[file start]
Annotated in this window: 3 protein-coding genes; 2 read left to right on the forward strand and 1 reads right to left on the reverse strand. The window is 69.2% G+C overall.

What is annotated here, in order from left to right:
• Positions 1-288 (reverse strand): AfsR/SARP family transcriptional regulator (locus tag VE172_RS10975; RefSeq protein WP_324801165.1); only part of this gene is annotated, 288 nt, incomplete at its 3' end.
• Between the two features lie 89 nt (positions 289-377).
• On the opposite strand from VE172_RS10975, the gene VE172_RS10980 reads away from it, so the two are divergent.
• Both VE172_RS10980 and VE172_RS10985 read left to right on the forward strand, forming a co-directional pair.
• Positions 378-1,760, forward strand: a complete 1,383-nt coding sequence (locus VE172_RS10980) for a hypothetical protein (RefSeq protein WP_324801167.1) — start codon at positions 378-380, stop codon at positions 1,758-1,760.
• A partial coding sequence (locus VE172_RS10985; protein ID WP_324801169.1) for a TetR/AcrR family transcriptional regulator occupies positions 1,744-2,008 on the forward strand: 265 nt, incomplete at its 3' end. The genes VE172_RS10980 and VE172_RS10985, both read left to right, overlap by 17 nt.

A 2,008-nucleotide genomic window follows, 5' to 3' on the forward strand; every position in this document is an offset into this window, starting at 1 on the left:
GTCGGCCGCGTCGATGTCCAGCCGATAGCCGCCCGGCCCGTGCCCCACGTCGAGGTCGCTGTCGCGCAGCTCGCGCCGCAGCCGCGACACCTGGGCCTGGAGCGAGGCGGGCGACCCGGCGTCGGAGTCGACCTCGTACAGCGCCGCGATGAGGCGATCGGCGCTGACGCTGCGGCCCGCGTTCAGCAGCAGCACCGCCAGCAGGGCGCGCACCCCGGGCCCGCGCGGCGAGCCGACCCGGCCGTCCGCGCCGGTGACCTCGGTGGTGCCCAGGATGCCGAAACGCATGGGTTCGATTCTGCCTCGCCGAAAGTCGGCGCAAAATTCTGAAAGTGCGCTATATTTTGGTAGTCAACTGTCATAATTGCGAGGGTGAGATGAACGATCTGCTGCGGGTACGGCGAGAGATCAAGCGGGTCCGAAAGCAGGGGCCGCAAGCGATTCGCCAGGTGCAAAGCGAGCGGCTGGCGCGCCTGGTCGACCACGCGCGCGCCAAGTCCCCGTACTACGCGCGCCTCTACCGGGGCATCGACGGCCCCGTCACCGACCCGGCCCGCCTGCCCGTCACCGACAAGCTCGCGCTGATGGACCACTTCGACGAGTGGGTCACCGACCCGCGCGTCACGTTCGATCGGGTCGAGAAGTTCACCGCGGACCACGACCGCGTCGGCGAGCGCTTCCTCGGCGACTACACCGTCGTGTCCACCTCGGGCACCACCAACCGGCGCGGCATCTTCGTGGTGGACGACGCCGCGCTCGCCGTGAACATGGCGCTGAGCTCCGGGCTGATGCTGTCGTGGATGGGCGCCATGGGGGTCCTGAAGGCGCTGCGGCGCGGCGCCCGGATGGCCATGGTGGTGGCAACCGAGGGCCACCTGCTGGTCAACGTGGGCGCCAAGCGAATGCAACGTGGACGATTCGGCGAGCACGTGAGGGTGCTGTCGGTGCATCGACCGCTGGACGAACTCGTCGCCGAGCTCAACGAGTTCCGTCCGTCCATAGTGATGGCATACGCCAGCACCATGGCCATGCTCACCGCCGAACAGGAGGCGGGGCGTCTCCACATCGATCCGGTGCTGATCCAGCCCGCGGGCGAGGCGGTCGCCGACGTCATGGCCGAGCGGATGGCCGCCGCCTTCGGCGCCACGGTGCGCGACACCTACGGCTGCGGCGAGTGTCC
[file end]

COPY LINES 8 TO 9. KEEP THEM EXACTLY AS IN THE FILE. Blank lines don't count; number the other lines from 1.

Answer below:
• A partial coding sequence (locus VE172_RS10985; protein ID WP_324801169.1) for a TetR/AcrR family transcriptional regulator occupies positions 1,744-2,008 on the forward strand: 265 nt, incomplete at its 3' end. The genes VE172_RS10980 and VE172_RS10985, both read left to right, overlap by 17 nt.

A 2,008-nucleotide genomic window follows, 5' to 3' on the forward strand; every position in this document is an offset into this window, starting at 1 on the left: